Decades ago, I attended the funeral for six-year-old Adam Walsh, who had been abducted from a Florida department store while his mother was shopping close by. The case remains an open homicide in Hollywood, FL, almost 23 years, later despite the efforts of Adam’s father, television personality, John Walsh (“America’s Most Wanted”) to have his son’s killer brought to justice.
At the time of Adam Walsh’s death, my youngest children were under two years of age, and the combination of fear and rage I felt over Adam’s fate led me to explore the issue of how parents might prevent the crime of child abduction. Being in the security business at the time, I was aware of some of what could be done by parents (and others who had custody over children in schools and day care centers) to keep those children safe from the most of vile of criminals: those who target children for violence. I volunteered to speak to parent groups about the scope of the problem and about their role in protecting their kids from danger, even on occasions when danger is not perceived to be a problem.
Since that time, the problem has been addressed widely by private organizations and government. Legislation such as Meghan’s Law requires the registering of convicted sex offenders, and the fingerprinting of anyone who works with children has been enacted. We also have the Amber Alert program, which notifies communities immediately on the report of a missing child. Yet despite the important work of private and public groups to prevent the abduction of children, and the efforts made to recover them, a staggering 800,000 children are abducted every year in America, more than 2,000 each day.
To be sure, many of these reports of missing children are custodial disputes between parents who usually mean no harm to their kids, but they are harming them nonetheless. Some are runaways who will return home on their own, but many are not. And for those whose faces turn up on milk cartons and bulletin boards, on the sides of busses and on lamp posts and telephone poles, many will simply disappear, never to be heard from again.
Nowadays, it is easy for ordinary citizens to become so overwhelmed by the threat of large-scale violence in our post 9/11 world that we forget about the insidious crimes committed each day by criminals who are far more likely to inflict pain and loss on the average American family than international terrorism will. And despite the chilling number of missing kids each year, and the families that will never again experience a day without the unparalleled pain that comes from the loss of a child, the majority of us will be spared that horror. Because statistics are still on our side, we too quickly forget that somebody else’s abducted child might have been spared that horror if all of us recognized the foreseeability of crime, and exercised our duty to provide reasonable security to prevent it from occurring.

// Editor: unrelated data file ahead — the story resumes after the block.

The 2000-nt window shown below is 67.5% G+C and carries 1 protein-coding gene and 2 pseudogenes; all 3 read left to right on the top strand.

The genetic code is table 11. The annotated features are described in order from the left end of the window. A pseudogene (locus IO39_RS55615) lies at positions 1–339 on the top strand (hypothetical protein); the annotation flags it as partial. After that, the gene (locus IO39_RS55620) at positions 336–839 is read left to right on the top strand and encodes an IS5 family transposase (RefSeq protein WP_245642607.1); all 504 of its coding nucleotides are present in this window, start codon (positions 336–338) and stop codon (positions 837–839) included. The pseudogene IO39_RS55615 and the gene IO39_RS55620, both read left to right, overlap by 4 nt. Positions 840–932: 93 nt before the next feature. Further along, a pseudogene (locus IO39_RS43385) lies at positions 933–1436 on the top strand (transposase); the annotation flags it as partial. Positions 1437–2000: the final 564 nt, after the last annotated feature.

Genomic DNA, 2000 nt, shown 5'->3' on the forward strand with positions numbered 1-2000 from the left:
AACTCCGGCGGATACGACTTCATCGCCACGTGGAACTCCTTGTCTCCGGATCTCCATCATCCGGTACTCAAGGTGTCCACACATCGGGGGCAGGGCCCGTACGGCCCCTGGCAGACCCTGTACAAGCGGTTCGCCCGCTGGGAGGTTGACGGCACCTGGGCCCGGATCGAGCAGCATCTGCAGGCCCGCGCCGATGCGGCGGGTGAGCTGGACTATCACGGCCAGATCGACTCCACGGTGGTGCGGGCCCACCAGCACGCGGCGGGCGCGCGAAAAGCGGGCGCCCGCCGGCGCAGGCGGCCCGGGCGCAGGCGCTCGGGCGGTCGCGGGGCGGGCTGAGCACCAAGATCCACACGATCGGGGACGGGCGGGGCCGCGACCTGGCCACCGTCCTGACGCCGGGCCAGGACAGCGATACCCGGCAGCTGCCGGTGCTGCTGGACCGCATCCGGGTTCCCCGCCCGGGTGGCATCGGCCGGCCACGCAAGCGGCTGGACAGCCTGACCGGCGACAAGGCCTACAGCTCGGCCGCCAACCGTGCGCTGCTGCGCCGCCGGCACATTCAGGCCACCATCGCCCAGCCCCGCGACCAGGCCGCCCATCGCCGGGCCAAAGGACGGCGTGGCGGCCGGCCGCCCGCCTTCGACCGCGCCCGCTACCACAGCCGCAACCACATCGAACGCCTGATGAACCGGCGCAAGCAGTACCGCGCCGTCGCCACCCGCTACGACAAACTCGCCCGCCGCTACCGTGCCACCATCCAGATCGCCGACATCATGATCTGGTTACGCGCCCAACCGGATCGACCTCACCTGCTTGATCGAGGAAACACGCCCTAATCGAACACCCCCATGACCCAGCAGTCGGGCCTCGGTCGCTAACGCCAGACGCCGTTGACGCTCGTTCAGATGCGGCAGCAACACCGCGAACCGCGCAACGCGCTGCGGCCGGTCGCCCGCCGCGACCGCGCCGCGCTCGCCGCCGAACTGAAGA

The parents of children who have been snatched off of the street and from shopping malls, playgrounds, school yards, front yards, and even right out of their beds while asleep at home, relive that horror every day. They never stop asking themselves, “What could I have done to prevent it?” Sadly, in most cases something could have been done to avoid the exposure to abduction risks. Most of us have not been trained to analyze those risks and to develop security against them, but we need to be. While parents are much more aware than they once were to risks of crime, single-parent homes, latch-key kids and busy schedules result in unsupervised children everywhere for predators to pick from, and even children in supervised settings remain vulnerable.
There is new hope for protecting our kids, even under every-day circumstances when they may negotiate their daily activities unsupervised, or supervised by adults unwilling or unable to protect them from harm. Most adults in our society are finally coming to grips with the reality that to be truly safe, we must learn how to identify potential harm and avoid it, deter it, or terminate it on our own or with the help of others nearby. For children old enough to be left alone, training is available for them as well. They can learn how to use such training to their advantage — it can save their lives. Parents, guardians, and others who daily care for children across the nation need to seek out reputable community organizations offering classes on abduction prevention which have proliferated as a result of the increase in notorious abduction cases across America.